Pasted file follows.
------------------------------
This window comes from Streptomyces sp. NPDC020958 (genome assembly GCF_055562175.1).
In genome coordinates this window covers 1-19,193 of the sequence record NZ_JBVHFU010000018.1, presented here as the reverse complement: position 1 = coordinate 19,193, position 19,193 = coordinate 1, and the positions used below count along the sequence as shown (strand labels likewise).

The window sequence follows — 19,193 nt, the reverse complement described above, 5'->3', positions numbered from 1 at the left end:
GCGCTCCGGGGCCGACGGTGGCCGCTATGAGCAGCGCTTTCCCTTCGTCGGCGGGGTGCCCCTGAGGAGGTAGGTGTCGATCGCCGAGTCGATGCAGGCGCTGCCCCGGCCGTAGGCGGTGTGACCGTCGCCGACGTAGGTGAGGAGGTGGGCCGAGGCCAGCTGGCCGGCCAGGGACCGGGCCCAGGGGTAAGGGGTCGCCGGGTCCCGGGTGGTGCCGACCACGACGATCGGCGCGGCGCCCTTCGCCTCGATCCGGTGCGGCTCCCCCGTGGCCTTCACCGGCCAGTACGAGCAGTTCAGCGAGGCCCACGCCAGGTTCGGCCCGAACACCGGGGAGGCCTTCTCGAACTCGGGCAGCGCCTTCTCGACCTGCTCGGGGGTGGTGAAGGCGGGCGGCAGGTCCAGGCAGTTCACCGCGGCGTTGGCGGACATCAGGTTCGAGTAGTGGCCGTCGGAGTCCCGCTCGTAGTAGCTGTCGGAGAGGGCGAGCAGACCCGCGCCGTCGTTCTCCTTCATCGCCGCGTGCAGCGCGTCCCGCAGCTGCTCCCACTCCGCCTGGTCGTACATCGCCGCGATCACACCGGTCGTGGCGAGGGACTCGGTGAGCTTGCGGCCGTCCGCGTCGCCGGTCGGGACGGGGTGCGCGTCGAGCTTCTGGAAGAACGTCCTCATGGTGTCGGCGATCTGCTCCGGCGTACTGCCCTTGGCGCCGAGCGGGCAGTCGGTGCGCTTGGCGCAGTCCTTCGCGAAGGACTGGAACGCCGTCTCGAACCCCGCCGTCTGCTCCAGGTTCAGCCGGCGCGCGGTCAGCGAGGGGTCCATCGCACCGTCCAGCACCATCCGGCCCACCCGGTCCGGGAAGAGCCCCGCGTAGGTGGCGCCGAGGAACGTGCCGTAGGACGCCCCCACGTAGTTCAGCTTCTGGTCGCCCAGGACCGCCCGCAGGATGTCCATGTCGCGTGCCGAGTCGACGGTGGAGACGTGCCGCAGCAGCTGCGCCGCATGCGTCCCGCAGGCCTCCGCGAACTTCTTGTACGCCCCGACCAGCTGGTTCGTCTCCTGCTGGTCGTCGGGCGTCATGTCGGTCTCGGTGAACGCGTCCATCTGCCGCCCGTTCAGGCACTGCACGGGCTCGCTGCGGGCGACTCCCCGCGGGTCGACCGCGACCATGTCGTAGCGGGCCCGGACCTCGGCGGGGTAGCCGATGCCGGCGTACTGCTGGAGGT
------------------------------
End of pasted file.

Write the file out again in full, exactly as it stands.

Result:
This window comes from Streptomyces sp. NPDC020958 (genome assembly GCF_055562175.1).
In genome coordinates this window covers 1-19,193 of the sequence record NZ_JBVHFU010000018.1, presented here as the reverse complement: position 1 = coordinate 19,193, position 19,193 = coordinate 1, and the positions used below count along the sequence as shown (strand labels likewise).

The window sequence follows — 19,193 nt, the reverse complement described above, 5'->3', positions numbered from 1 at the left end:
GCGCTCCGGGGCCGACGGTGGCCGCTATGAGCAGCGCTTTCCCTTCGTCGGCGGGGTGCCCCTGAGGAGGTAGGTGTCGATCGCCGAGTCGATGCAGGCGCTGCCCCGGCCGTAGGCGGTGTGACCGTCGCCGACGTAGGTGAGGAGGTGGGCCGAGGCCAGCTGGCCGGCCAGGGACCGGGCCCAGGGGTAAGGGGTCGCCGGGTCCCGGGTGGTGCCGACCACGACGATCGGCGCGGCGCCCTTCGCCTCGATCCGGTGCGGCTCCCCCGTGGCCTTCACCGGCCAGTACGAGCAGTTCAGCGAGGCCCACGCCAGGTTCGGCCCGAACACCGGGGAGGCCTTCTCGAACTCGGGCAGCGCCTTCTCGACCTGCTCGGGGGTGGTGAAGGCGGGCGGCAGGTCCAGGCAGTTCACCGCGGCGTTGGCGGACATCAGGTTCGAGTAGTGGCCGTCGGAGTCCCGCTCGTAGTAGCTGTCGGAGAGGGCGAGCAGACCCGCGCCGTCGTTCTCCTTCATCGCCGCGTGCAGCGCGTCCCGCAGCTGCTCCCACTCCGCCTGGTCGTACATCGCCGCGATCACACCGGTCGTGGCGAGGGACTCGGTGAGCTTGCGGCCGTCCGCGTCGCCGGTCGGGACGGGGTGCGCGTCGAGCTTCTGGAAGAACGTCCTCATGGTGTCGGCGATCTGCTCCGGCGTACTGCCCTTGGCGCCGAGCGGGCAGTCGGTGCGCTTGGCGCAGTCCTTCGCGAAGGACTGGAACGCCGTCTCGAACCCCGCCGTCTGCTCCAGGTTCAGCCGGCGCGCGGTCAGCGAGGGGTCCATCGCACCGTCCAGCACCATCCGGCCCACCCGGTCCGGGAAGAGCCCCGCGTAGGTGGCGCCGAGGAACGTGCCGTAGGACGCCCCCACGTAGTTCAGCTTCTGGTCGCCCAGGACCGCCCGCAGGATGTCCATGTCGCGTGCCGAGTCGACGGTGGAGACGTGCCGCAGCAGCTGCGCCGCATGCGTCCCGCAGGCCTCCGCGAACTTCTTGTACGCCCCGACCAGCTGGTTCGTCTCCTGCTGGTCGTCGGGCGTCATGTCGGTCTCGGTGAACGCGTCCATCTGCCGCCCGTTCAGGCACTGCACGGGCTCGCTGCGGGCGACTCCCCGCGGGTCGACCGCGACCATGTCGTAGCGGGCCCGGACCTCGGCGGGGTAGCCGATGCCGGCGTACTGCTGGAGGT